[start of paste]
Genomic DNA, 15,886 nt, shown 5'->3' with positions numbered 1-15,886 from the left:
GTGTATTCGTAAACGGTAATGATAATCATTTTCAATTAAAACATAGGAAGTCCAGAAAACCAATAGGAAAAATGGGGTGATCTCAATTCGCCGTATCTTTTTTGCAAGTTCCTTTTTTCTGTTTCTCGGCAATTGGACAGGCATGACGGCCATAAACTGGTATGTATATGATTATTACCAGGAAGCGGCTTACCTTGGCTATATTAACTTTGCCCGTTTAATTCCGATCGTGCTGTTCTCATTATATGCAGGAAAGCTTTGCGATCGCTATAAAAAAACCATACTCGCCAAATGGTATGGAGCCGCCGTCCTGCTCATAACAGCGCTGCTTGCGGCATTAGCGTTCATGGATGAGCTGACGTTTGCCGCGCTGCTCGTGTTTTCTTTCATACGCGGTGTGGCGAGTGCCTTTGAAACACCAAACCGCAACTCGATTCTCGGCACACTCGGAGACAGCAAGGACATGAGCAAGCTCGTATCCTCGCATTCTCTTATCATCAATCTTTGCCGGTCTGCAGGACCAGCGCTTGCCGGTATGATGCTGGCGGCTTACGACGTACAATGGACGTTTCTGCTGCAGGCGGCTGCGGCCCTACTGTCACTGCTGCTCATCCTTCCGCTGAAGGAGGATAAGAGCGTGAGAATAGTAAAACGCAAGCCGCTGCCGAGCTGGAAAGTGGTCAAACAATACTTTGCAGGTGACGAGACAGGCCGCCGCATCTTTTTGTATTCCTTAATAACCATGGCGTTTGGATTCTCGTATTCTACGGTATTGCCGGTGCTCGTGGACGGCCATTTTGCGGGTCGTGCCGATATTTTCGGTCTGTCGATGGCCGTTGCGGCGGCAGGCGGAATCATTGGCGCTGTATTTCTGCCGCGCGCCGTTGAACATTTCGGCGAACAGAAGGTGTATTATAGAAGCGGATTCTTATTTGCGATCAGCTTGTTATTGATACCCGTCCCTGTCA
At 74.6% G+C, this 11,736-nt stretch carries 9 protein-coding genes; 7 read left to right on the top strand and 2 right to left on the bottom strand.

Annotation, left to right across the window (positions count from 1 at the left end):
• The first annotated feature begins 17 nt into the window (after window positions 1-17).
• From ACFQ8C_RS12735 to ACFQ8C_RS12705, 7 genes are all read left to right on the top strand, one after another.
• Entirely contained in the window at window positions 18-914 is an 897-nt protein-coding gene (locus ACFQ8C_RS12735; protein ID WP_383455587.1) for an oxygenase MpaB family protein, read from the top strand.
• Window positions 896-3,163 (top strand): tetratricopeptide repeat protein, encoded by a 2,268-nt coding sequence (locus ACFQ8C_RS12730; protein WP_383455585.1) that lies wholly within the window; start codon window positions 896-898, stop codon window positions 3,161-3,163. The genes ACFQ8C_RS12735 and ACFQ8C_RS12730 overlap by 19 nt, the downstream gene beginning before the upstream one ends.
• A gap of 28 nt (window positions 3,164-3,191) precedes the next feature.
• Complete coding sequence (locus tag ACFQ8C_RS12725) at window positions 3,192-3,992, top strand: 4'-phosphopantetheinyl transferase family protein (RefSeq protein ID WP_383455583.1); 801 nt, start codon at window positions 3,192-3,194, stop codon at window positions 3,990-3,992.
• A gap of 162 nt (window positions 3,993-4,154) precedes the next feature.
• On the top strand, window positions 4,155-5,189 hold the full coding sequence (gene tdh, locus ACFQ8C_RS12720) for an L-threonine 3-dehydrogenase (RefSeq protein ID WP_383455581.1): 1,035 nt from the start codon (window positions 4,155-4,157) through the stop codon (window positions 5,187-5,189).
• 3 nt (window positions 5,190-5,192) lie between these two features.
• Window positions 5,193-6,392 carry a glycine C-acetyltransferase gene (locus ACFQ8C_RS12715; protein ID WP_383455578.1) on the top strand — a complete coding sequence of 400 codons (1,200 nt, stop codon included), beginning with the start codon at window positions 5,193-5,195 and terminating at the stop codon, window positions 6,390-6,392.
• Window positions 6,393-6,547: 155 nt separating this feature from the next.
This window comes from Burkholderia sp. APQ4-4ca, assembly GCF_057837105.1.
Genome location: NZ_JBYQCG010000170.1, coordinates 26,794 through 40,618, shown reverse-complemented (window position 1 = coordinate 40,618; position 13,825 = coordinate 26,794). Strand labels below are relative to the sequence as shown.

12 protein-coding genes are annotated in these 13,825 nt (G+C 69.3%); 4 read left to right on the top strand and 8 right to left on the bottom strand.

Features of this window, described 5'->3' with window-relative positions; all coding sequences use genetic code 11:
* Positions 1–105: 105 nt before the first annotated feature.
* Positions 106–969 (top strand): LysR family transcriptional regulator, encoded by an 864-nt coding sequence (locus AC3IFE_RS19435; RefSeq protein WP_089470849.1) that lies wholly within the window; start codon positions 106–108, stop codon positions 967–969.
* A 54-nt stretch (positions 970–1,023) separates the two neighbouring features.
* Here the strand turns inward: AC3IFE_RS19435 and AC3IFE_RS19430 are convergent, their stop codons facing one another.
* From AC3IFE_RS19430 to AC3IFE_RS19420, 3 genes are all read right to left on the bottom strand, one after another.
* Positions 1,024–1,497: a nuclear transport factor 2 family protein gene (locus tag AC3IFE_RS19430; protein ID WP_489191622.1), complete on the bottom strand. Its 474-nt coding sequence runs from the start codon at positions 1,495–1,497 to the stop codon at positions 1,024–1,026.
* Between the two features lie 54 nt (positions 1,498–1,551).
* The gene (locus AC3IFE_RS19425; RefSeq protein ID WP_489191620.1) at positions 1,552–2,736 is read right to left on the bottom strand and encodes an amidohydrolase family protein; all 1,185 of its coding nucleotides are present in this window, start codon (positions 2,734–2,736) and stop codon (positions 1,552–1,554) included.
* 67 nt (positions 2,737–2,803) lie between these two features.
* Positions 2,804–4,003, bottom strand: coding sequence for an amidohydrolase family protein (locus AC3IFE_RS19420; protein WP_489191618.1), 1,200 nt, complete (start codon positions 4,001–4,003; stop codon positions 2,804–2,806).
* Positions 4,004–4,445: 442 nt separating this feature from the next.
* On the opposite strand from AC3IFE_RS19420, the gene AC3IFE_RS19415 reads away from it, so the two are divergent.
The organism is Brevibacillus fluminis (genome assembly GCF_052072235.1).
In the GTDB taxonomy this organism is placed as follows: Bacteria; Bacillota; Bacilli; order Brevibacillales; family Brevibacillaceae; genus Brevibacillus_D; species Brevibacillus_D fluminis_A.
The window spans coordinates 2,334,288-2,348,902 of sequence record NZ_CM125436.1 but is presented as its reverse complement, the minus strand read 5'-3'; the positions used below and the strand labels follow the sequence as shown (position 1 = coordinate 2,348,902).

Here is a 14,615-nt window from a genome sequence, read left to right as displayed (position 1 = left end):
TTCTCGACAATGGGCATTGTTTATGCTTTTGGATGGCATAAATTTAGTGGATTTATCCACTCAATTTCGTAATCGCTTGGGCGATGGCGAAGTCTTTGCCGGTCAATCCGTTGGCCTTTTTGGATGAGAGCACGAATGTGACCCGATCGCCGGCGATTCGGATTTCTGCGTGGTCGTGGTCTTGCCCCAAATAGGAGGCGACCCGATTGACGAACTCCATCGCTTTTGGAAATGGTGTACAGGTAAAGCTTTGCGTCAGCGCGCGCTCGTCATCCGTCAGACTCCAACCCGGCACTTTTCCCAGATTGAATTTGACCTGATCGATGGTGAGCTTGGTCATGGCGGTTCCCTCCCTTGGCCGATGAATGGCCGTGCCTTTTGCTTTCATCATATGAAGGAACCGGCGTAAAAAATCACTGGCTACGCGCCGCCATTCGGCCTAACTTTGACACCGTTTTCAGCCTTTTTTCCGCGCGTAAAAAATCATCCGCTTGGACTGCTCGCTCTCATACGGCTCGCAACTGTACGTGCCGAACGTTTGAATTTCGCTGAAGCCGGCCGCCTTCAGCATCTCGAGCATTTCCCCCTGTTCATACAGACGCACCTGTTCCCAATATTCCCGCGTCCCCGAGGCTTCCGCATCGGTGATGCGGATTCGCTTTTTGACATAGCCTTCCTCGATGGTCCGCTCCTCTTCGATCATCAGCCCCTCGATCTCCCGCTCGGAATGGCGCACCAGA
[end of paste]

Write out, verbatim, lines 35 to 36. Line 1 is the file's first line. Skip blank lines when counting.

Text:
Here is a 14,615-nt window from a genome sequence, read left to right as displayed (position 1 = left end):
TTCTCGACAATGGGCATTGTTTATGCTTTTGGATGGCATAAATTTAGTGGATTTATCCACTCAATTTCGTAATCGCTTGGGCGATGGCGAAGTCTTTGCCGGTCAATCCGTTGGCCTTTTTGGATGAGAGCACGAATGTGACCCGATCGCCGGCGATTCGGATTTCTGCGTGGTCGTGGTCTTGCCCCAAATAGGAGGCGACCCGATTGACGAACTCCATCGCTTTTGGAAATGGTGTACAGGTAAAGCTTTGCGTCAGCGCGCGCTCGTCATCCGTCAGACTCCAACCCGGCACTTTTCCCAGATTGAATTTGACCTGATCGATGGTGAGCTTGGTCATGGCGGTTCCCTCCCTTGGCCGATGAATGGCCGTGCCTTTTGCTTTCATCATATGAAGGAACCGGCGTAAAAAATCACTGGCTACGCGCCGCCATTCGGCCTAACTTTGACACCGTTTTCAGCCTTTTTTCCGCGCGTAAAAAATCATCCGCTTGGACTGCTCGCTCTCATACGGCTCGCAACTGTACGTGCCGAACGTTTGAATTTCGCTGAAGCCGGCCGCCTTCAGCATCTCGAGCATTTCCCCCTGTTCATACAGACGCACCTGTTCCCAATATTCCCGCGTCCCCGAGGCTTCCGCATCGGTGATGCGGATTCGCTTTTTGACATAGCCTTCCTCGATGGTCCGCTCCTCTTCGATCATCAGCCCCTCGATCTCCCGCTCGGAATGGCGCACCAGA